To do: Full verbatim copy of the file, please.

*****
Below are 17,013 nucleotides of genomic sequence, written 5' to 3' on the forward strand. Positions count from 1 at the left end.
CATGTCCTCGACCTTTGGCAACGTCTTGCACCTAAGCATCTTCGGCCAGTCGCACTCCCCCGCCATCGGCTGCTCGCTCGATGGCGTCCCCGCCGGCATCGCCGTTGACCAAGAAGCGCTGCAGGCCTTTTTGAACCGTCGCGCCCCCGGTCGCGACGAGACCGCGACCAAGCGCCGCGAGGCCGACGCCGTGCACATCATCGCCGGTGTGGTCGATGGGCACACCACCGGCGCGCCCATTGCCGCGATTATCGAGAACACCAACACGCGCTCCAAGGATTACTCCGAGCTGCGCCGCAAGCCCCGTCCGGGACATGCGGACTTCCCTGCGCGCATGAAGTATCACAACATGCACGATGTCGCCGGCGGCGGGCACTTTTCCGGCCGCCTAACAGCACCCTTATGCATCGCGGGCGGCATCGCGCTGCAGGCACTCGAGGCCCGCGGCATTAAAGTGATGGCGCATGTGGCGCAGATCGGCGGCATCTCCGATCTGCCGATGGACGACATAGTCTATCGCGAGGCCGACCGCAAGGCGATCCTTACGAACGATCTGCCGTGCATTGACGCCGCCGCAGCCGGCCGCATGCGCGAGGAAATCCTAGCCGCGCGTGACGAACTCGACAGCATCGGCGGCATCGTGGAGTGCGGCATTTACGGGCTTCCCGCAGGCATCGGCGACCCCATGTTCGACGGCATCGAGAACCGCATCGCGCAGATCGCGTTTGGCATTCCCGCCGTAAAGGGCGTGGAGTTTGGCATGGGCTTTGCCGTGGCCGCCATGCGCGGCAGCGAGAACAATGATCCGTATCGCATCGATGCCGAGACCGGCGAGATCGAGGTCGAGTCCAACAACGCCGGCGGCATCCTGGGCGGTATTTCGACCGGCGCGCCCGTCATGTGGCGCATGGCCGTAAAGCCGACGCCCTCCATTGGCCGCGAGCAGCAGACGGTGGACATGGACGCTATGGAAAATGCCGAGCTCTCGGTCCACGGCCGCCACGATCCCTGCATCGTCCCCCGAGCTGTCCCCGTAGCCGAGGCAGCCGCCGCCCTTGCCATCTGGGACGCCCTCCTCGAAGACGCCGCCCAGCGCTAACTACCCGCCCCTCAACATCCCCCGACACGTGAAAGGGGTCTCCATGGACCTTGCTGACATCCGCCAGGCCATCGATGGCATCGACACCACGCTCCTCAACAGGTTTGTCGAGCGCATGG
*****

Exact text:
Below are 17,013 nucleotides of genomic sequence, written 5' to 3' on the forward strand. Positions count from 1 at the left end.
CATGTCCTCGACCTTTGGCAACGTCTTGCACCTAAGCATCTTCGGCCAGTCGCACTCCCCCGCCATCGGCTGCTCGCTCGATGGCGTCCCCGCCGGCATCGCCGTTGACCAAGAAGCGCTGCAGGCCTTTTTGAACCGTCGCGCCCCCGGTCGCGACGAGACCGCGACCAAGCGCCGCGAGGCCGACGCCGTGCACATCATCGCCGGTGTGGTCGATGGGCACACCACCGGCGCGCCCATTGCCGCGATTATCGAGAACACCAACACGCGCTCCAAGGATTACTCCGAGCTGCGCCGCAAGCCCCGTCCGGGACATGCGGACTTCCCTGCGCGCATGAAGTATCACAACATGCACGATGTCGCCGGCGGCGGGCACTTTTCCGGCCGCCTAACAGCACCCTTATGCATCGCGGGCGGCATCGCGCTGCAGGCACTCGAGGCCCGCGGCATTAAAGTGATGGCGCATGTGGCGCAGATCGGCGGCATCTCCGATCTGCCGATGGACGACATAGTCTATCGCGAGGCCGACCGCAAGGCGATCCTTACGAACGATCTGCCGTGCATTGACGCCGCCGCAGCCGGCCGCATGCGCGAGGAAATCCTAGCCGCGCGTGACGAACTCGACAGCATCGGCGGCATCGTGGAGTGCGGCATTTACGGGCTTCCCGCAGGCATCGGCGACCCCATGTTCGACGGCATCGAGAACCGCATCGCGCAGATCGCGTTTGGCATTCCCGCCGTAAAGGGCGTGGAGTTTGGCATGGGCTTTGCCGTGGCCGCCATGCGCGGCAGCGAGAACAATGATCCGTATCGCATCGATGCCGAGACCGGCGAGATCGAGGTCGAGTCCAACAACGCCGGCGGCATCCTGGGCGGTATTTCGACCGGCGCGCCCGTCATGTGGCGCATGGCCGTAAAGCCGACGCCCTCCATTGGCCGCGAGCAGCAGACGGTGGACATGGACGCTATGGAAAATGCCGAGCTCTCGGTCCACGGCCGCCACGATCCCTGCATCGTCCCCCGAGCTGTCCCCGTAGCCGAGGCAGCCGCCGCCCTTGCCATCTGGGACGCCCTCCTCGAAGACGCCGCCCAGCGCTAACTACCCGCCCCTCAACATCCCCCGACACGTGAAAGGGGTCTCCATGGACCTTGCTGACATCCGCCAGGCCATCGATGGCATCGACACCACGCTCCTCAACAGGTTTGTCGAGCGCATGG